EMEA Base Oil Price Report


Base oil markets in Europe, the Middle East and Africa are lurching from one problem to another, with supply issues increasing exponentially as availability of various grades tightens. Shortages of some grades have now become a reality, with some buyers, particularly in the export markets, unable to lay hands on quantities needed to cover urgent requirements.

This is especially the case for API Group I requirements going into markets such as West Africa, the Middle East Gulf and the West Coast of India, where receivers are desperately looking to find suitable parcels but in more than one instance are coming up empty. Traditional sources such as the United States Gulf Coast, the Mediterranean and Northwestern Europe are all basically dry and offer few prospects for relief over the next few months.

Majors are closely guarding available supplies, ensuring that their own affiliates are covered. Some are guarding against tightness caused by maintenance shutdowns, others against severe rogue weather conditions such as were experienced lately in the U.S. Many of the shipping fixtures noted over the past few weeks have been down to major producers distributing large parcels of base oils of various types to cover requirements in regions such as Singapore, South Africa, West Africa and South America. These sometimes temporary supply requirements may start to change as more production comes back on line, thus easing what has become a critical supply issue.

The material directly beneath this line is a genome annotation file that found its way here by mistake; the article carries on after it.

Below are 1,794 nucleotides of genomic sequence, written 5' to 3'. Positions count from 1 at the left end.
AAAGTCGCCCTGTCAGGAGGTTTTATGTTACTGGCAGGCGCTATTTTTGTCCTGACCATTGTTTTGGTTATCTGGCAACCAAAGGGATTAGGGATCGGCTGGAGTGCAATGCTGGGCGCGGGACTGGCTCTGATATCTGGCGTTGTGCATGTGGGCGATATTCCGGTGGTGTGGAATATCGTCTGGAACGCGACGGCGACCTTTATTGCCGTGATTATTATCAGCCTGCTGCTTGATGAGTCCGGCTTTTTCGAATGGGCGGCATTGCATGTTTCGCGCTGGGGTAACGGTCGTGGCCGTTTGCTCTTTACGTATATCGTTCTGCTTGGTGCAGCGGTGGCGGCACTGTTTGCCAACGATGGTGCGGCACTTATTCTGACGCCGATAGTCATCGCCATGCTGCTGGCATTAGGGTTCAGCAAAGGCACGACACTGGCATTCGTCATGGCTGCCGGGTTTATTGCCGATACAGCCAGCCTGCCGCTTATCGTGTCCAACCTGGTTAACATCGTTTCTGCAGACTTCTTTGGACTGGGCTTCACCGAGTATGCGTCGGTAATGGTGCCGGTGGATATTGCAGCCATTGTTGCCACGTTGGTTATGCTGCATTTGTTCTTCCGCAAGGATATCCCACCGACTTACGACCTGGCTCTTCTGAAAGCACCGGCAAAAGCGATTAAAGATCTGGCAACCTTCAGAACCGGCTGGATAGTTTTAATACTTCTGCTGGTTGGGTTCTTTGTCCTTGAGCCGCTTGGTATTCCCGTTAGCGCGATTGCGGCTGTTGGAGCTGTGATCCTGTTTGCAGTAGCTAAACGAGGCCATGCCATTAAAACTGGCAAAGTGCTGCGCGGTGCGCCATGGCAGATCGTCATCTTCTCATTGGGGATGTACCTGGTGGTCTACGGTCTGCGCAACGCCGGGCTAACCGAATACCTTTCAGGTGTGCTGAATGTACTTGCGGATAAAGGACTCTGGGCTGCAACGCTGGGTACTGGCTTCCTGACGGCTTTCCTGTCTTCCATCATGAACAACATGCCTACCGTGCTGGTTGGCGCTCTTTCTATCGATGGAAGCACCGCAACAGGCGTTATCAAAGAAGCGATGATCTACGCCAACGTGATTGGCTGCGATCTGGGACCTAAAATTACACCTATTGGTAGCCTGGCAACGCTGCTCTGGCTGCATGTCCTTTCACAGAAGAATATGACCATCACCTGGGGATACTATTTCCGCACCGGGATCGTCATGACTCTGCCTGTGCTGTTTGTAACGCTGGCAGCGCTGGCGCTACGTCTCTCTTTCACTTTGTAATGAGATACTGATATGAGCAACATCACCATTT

The backdrop, of course, is the COVID-19 pandemic that has reduced many areas of demand from the norm while also causing refinery cutbacks that have curbed feedstock availability. With lockdowns and other restrictions on movement of goods and people across the globe, traffic in air and land transport dipped to an all-time low, battering demand for fuels.

With short markets come price increases, and as potential buyers offer ever higher numbers to be able to lay hands on supplies of all types of base oil, values levels have continued to rise in all sectors. Group I and Group III have seen the largest increments, but even API Group II, having gone shorter due to supply constraints in the U.S., is becoming more snug.